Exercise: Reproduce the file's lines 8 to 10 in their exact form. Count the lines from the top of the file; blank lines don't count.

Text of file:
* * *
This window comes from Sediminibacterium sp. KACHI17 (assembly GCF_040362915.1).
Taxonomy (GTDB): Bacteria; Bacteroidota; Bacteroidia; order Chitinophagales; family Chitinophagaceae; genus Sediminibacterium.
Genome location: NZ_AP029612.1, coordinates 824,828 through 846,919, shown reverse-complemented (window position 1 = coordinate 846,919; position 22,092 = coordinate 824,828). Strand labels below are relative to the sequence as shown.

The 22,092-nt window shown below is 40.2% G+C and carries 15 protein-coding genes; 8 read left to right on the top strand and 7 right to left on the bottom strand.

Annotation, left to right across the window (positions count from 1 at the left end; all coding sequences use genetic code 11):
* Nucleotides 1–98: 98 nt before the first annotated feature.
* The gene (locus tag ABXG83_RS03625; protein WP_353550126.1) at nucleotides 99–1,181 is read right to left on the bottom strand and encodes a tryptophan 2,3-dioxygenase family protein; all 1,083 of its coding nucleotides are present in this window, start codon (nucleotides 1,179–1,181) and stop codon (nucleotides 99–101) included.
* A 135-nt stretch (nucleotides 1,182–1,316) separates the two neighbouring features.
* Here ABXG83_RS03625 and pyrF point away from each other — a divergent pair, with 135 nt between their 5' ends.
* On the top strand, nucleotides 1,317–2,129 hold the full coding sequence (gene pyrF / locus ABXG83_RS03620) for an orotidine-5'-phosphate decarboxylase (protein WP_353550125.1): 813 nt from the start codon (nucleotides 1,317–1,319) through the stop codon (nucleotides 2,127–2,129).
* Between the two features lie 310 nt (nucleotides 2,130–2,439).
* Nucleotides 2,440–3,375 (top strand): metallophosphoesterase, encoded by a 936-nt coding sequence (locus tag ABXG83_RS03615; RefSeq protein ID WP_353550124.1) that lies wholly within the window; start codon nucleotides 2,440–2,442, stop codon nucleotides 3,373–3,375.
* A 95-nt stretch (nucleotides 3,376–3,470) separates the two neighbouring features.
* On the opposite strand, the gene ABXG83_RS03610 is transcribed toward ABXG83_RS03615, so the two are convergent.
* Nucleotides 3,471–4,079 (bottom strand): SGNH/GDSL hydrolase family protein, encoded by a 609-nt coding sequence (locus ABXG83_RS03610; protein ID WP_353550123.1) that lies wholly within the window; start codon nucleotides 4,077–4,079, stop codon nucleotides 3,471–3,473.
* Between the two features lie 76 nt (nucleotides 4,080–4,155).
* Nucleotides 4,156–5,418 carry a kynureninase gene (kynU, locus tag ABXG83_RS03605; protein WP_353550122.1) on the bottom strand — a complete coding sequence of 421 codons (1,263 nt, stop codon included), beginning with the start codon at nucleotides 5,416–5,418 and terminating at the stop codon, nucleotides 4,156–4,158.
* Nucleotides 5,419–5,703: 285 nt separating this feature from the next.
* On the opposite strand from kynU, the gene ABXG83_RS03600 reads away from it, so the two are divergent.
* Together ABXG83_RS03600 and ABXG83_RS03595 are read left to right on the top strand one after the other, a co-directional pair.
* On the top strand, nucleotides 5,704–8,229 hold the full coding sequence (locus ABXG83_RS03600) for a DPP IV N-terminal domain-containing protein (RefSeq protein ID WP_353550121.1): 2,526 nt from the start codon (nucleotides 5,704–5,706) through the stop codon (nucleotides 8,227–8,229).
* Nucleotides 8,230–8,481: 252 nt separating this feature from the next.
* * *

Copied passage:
* A 135-nt stretch (nucleotides 1,182–1,316) separates the two neighbouring features.
* Here ABXG83_RS03625 and pyrF point away from each other — a divergent pair, with 135 nt between their 5' ends.
* On the top strand, nucleotides 1,317–2,129 hold the full coding sequence (gene pyrF / locus ABXG83_RS03620) for an orotidine-5'-phosphate decarboxylase (protein WP_353550125.1): 813 nt from the start codon (nucleotides 1,317–1,319) through the stop codon (nucleotides 2,127–2,129).